Seth Godin, the author of ‘this is marketing’ said:
“Don’t find customers for your product, find a product for your customer”
— Seth Godin
A good company does not start with a product, but rather a problem. They find a problem that people are facing and build a product that solves it. When the product is ready, they already have a whole consumer base ready to give it a try.
“It takes months to find a customer and seconds to lose one.”
— Vince Lombardi
To build a successful product, a company must connect with its consumers beyond attributes like features or price. A satisfied consumer is more likely to promote your brand and hesitant in jumping ship. Even if they do, they’re very likely to return. However, to create a loyal customer, there are certain things that your brand must do.
Conduct Competitor and Customer Research
Have you ever heard the phrase, “keep your friends close and your enemies closer?”. This phrase is at the center of every great marketing strategy. To develop a great marketing strategy, it’s important to research both your customers and competitors.
In the introduction stage, marketing is based on customer behavior, and in the growth stage, marketing is based on data from customer experiences.
For an effective marketing strategy, combine quantitative data and qualitative data related to the customer experience. Qualitative research can be used to obtain facts regarding the user’s experience with your website, brand, or product features. Qualitative research gives you the why behind the what. For example, quantitative research data tells you whether a user will recommend you, whereas qualitative research data tells you why they would or wouldn’t.
You can conduct qualitative research via:
- Usability testing
- Individual customer interview
- Customer surveys
The next step is to fine-tune the user personas that you created in the introduction stage and make data-driven UX.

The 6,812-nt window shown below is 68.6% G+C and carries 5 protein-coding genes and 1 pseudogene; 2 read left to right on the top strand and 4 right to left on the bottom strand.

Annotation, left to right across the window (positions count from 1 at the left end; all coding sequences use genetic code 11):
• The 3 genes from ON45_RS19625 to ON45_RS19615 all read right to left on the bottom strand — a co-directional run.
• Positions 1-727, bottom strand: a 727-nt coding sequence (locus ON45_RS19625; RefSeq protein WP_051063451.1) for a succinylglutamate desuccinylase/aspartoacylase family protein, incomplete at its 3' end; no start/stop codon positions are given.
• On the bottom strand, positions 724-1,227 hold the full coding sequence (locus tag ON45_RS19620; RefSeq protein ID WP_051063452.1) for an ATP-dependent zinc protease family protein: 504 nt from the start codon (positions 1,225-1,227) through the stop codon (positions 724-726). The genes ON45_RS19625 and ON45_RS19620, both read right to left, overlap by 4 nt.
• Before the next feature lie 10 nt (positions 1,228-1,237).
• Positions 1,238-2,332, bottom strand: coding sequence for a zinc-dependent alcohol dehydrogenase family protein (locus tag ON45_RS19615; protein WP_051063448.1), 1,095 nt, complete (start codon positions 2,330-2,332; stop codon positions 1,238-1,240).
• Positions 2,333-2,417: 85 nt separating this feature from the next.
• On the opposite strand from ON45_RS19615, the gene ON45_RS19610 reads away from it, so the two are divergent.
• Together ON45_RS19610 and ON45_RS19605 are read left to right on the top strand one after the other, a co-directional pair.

Competitor research is central to all marketing strategies. ‘Keeping up with the competitor helps you stay ahead of the game and you’re not caught by surprise.
“The presence of competitors both dictates and limits what can easily be tried—such as, for example, testing what is the best price level or the best channel of distribution.”
The best way to conduct competitor research is by carrying out a competitor analysis. Here’s how to conduct a competitor analysis:
- Identify your competitors
- Determine the products or services your competitor offers
- Research the competitor’s sales tactics
- Determine the competitor’s market positioning
- Evaluate competitor’s website and customer experience
- Analyze your competitor’s content strategy
- Learn about the technology your competitor is using
- Analyze your competitor’s social media strategy
Create a Compelling Value Proposition
A value proposition is a statement that states why a customer should choose your product or service. An effective value proposition is clear and relevant to your target consumer’s problem or experience. The idea of a value proposition is to work as a differentiation tool.
According to Harvard Business School, (3) you need to answer three questions to define a value proposition:
- Who are your customers?
- Which needs of your customers will you meet?
- What relative price is acceptable for both customers and the business?
A compelling value proposition can include anything, but it typically includes:
- A catchy headline or summary of your offerings.
- Supporting copy explaining your offerings and their benefits.
- The hero shot — a product image (or video) to reinforce your message.
- Boosters — a little something to instill confidence in the reader.
A good value proposition is
- Clear and easy to read, follow, and understand
- Communicates hard results
- Offers reassurances
- Avoids the hyperbole (exaggerated statements)
Steps to Create a Unique Value Proposition (UVP)
Creating a compelling UVP requires brainstorming and experimentation. You need to come up with options, test each of them, and find the best one.
Here’s how you can create a unique value proposition in seven simple steps: